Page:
'Anin, Barta'a-Reihan, Tura-Shaked
Reihan – Barta'a Checkpoint, 06:00
Ramadan Kareem! [It is the beginning of the Muslim month of Ramadan when people fast from sunup until sundown.] The upper parking lot was not as full with workers as usual, and fewer workers were coming out of the terminal than on a regular day. No one was carrying lunchboxes and of course no one was drinking or purchasing coffee. The month of the fast of Ramadan has begun. The few people who arrived at the checkpoint entered immediately. Only four inspection windows were operating in the terminal. When we asked why so few people had arrived today we were told that Jalameh Checkpoint, where people enter Israel, had been closed, and people who usually enter through Barta'a had assumed that this checkpoint would be closed as well and did not come. When we called the Liaison and Coordination Administration we were told that Jalameh was open as usual. Either people did not receive clear explanations, or the rumor mill was hard at work.
A'anin Checkpoint 06:35 – The checkpoint was already open. 23 people, including three children, and three tractors crossed. The soldiers sent two people home because their permits had expired. A third person was sent home who had a valid permit but he was told to go to the Liaison and Coordination Administration and speak with them. (?) One person told us that anyone crossing through A'anin in the morning and returning through Barta'a would have his right to cross at A'anin revoked the next time. While we were talking we were told to go back to the checkpoint and the soldiers photographed his permit. When they locked the gates we asked the soldiers why he had been called back. They explained that he was wearing jeans, not work clothes. The fashion police are at work again, but why did they photograph his permit?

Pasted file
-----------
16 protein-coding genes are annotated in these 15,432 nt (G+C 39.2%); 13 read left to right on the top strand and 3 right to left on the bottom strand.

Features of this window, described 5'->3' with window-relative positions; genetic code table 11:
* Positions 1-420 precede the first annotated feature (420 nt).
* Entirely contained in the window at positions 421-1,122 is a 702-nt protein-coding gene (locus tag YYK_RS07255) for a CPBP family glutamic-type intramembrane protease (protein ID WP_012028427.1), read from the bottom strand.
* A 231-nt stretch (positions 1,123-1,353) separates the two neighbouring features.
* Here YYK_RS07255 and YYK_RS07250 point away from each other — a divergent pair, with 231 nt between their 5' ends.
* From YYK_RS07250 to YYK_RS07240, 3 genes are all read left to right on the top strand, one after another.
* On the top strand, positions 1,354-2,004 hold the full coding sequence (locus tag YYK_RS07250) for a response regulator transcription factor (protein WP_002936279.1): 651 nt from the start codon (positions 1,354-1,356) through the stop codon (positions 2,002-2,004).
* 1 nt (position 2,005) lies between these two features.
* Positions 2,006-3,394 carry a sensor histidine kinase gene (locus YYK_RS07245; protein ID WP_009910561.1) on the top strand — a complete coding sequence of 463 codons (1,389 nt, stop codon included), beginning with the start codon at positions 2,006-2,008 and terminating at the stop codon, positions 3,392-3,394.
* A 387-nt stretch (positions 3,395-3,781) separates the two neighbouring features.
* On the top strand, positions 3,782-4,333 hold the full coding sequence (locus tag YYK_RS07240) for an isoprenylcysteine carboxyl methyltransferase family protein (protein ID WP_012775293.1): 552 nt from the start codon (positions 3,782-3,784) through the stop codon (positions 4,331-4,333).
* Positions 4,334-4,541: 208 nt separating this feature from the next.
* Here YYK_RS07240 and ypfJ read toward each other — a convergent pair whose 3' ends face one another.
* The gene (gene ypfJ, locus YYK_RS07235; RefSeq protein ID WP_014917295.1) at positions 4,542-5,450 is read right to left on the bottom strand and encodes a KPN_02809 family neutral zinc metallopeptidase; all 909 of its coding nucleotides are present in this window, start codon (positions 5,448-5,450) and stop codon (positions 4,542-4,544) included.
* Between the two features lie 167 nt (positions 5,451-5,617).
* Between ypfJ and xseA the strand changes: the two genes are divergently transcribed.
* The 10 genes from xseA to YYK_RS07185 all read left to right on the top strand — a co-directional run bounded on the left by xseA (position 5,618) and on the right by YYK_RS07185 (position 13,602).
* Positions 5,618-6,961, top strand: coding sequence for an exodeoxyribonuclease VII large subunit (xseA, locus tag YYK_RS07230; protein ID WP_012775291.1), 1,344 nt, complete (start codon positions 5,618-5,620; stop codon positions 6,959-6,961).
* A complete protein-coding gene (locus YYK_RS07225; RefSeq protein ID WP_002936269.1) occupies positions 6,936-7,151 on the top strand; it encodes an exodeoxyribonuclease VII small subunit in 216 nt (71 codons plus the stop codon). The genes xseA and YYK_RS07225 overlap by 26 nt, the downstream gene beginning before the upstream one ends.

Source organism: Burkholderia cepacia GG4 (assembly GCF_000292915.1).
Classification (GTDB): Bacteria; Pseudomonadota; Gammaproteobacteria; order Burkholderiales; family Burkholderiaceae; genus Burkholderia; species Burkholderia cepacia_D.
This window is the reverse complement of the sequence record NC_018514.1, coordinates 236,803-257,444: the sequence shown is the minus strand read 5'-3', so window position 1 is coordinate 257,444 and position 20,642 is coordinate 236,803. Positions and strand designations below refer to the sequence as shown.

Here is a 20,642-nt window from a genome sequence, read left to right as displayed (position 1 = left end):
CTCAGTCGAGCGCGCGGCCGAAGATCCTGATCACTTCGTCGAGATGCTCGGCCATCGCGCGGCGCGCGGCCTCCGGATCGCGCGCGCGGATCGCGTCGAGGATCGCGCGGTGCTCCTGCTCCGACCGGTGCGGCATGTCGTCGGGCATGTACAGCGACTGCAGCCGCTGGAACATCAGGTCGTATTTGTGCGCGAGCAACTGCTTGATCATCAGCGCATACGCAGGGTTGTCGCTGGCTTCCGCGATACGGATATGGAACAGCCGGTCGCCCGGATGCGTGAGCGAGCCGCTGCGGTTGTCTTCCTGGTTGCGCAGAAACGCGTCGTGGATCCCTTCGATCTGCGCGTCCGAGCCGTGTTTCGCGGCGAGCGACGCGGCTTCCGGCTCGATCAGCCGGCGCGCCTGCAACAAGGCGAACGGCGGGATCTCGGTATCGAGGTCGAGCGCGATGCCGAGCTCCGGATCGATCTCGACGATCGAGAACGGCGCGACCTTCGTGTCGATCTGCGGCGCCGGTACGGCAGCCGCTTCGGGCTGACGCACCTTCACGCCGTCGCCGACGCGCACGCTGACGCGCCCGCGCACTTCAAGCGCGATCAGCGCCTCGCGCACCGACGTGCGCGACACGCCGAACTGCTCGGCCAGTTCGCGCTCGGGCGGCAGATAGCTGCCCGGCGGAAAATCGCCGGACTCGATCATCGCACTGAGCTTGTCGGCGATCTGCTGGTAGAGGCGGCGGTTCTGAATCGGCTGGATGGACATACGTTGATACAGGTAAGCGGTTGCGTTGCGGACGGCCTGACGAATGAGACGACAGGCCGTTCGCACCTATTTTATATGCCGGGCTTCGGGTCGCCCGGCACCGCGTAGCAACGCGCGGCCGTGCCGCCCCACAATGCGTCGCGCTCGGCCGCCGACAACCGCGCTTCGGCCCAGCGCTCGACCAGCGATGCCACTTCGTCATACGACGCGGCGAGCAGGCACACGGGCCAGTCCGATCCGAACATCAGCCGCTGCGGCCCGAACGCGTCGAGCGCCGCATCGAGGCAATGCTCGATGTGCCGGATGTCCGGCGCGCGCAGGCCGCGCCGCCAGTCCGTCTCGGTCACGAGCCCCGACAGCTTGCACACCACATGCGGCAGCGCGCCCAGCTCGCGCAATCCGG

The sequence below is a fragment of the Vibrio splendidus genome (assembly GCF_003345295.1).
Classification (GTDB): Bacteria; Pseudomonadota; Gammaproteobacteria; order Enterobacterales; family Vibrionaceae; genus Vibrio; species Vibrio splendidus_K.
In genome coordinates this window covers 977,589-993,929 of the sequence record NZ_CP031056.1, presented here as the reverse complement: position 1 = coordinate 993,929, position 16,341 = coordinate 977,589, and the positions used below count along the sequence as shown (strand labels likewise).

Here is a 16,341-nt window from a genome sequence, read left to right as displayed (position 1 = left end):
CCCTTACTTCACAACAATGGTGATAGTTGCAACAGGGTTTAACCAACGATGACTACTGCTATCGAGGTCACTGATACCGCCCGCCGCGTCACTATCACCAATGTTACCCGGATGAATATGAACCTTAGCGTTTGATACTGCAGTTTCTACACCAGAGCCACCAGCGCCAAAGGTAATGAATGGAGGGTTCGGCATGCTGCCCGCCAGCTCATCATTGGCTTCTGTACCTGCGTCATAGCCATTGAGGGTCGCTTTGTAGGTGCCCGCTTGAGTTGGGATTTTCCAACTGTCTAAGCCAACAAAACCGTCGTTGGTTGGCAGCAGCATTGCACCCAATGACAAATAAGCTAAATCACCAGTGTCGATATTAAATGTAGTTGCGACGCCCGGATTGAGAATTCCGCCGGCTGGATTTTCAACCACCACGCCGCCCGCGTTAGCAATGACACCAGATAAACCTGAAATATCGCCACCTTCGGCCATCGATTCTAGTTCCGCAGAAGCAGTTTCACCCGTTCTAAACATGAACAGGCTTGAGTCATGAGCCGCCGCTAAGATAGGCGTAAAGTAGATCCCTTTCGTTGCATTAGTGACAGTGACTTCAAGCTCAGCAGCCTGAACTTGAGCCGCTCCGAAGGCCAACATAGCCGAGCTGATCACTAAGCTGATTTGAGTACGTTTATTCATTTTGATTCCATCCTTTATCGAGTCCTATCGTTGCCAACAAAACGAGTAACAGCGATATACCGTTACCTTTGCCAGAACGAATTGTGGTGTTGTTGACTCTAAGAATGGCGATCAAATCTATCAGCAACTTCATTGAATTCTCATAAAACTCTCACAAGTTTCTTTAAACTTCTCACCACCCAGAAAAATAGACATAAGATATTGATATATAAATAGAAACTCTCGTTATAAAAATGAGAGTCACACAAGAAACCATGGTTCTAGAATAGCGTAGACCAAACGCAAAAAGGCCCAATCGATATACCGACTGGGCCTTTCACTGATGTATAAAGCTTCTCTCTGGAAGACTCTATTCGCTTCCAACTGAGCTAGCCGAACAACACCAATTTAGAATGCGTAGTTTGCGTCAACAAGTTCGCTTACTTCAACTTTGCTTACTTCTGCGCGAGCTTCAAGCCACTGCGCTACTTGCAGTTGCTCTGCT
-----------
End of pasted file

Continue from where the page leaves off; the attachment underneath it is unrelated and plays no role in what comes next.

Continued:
Tura – Shaked Checkpoint 07:10 – The checkpoint was open. There was a small crowd of people next to the turnstile and the people who were crossing to the seamline zone told us that the checkpoint had opened a half an hour late. 12 cars crossed quickly. The children are already on vacation.
M. from the seamline zone was waiting for two workers in his tobacco field. He told us that the tobacco leaves had to be gathered into bundles immediately after being picked, if not they cannot be used. He explained that every year there are problems in processing the tobacco and sending the fresh leaves to be dried and processed by their many relatives in the West Bank. They are required to make arrangements for sending the bundles of leaves, which makes it difficult for them to process them. Only one car at a time is permitted to cross with the leaves.
Hiring people from the seamline zone is extremely expensive, and hiring people from the West Bank is difficult because they are not given permits. Agricultural permits are only given to people who own land, and even those are limited.